Almost half of the world’s population was exposed to at least 30 days of extreme heat driven by the climate crisis between June and August, a new study has found.
Over 3.8 billion people across the world suffered extreme temperatures for over a month, while “nearly every living human” – around 98 per cent of the world – was exposed to extreme heat at least once between June and August 2023, an analysis released on Thursday by researchers from Climate Central showed.
The longest duration of extreme temperatures, approximately three months, was experienced by at least 1.5 billion people who were exposed to unusually high heat on each day over the period of June to August, the study says.
The research tried to assess the number of people who are now getting exposed to more and more extreme temperatures, using a peer-reviewed method called Climate Shift Index (CSI), to understand the increasing impact of the climate crisis.
“Virtually no one on Earth escaped the influence of global warming during the past three months,” Dr Andrew Pershing, vice president for science at Climate CentralI, said.
“In every country we could analyse, including the southern hemisphere where this is the coolest time of year, we saw temperatures that would be difficult – and in some cases nearly impossible – without human-caused climate change.”
“Carbon pollution is clearly responsible for this season’s record-setting heat,” he added.
As average global temperatures increase due to human-caused climate crisis, heatwaves around the world have become more brutal and longer, exposing more people to heat. On Wednesday, the United Nations confirmed that this summer was the “hottest ever” on record for humans in the northern hemisphere.
Now the analysis by Climate Central further confirms using attribution analysis of temperatures in 180 countries that these extreme temperatures in the northern hemisphere summer would have been “almost impossible” without the influence of carbon pollution caused by humans.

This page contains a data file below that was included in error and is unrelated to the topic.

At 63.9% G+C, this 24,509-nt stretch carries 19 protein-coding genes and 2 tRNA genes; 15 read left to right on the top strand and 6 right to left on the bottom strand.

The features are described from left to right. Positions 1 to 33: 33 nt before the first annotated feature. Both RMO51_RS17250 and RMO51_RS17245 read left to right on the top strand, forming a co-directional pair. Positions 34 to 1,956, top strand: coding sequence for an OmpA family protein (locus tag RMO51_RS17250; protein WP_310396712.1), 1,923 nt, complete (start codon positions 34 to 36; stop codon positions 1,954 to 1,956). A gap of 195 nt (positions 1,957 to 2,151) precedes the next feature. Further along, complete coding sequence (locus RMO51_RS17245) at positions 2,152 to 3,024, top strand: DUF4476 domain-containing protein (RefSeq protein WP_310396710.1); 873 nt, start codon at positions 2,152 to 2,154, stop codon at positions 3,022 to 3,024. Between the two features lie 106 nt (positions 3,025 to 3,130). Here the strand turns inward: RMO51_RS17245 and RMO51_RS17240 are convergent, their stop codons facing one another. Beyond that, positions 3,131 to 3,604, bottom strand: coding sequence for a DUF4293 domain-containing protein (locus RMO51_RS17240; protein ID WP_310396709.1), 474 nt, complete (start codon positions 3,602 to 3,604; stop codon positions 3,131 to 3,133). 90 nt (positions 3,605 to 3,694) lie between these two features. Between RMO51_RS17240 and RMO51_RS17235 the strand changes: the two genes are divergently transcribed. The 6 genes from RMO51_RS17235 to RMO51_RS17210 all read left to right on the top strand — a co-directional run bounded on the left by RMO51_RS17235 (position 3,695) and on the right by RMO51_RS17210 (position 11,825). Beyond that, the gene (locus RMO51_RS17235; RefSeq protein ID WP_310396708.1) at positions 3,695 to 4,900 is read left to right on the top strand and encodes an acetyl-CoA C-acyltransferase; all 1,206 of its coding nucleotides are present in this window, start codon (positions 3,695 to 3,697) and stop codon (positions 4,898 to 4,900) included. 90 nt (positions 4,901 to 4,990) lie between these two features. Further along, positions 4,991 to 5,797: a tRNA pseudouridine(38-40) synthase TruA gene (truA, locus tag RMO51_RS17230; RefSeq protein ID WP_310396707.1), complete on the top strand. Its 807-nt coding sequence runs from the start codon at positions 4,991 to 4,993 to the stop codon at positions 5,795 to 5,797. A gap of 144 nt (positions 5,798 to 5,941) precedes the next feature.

The analysis also shows that countries that felt the strongest effects of climate crisis have contributed the least to carbon pollution. Countries with the lowest emissions experienced three to four times more hot days with very strong climate fingerprints than the G20 countries, the world’s 20 biggest economies.
While the residents of G20 nations faced an average of 17 days with extreme temperatures driven by climate crisis during this period, the least developed countries of the world were exposed to 47 such days, while the small island developing states experienced a staggering 65 days with temperatures influenced by carbon pollution.
The researchers urged the G20 nations, who are meeting in Delhi this weekend, to put an end to fossil fuels responsible for carbon pollution driving these temperature extremes.
“As long as we continue burning fossil fuels and as long as these countries, the G20, are continuing to have policies that subsidise fossil fuels, these events will become more and more intense,” Dr Friederike Otto, senior lecturer in climate science at the Grantham Institute, Imperial College London, said.
“We have to stop burning fossil fuels.”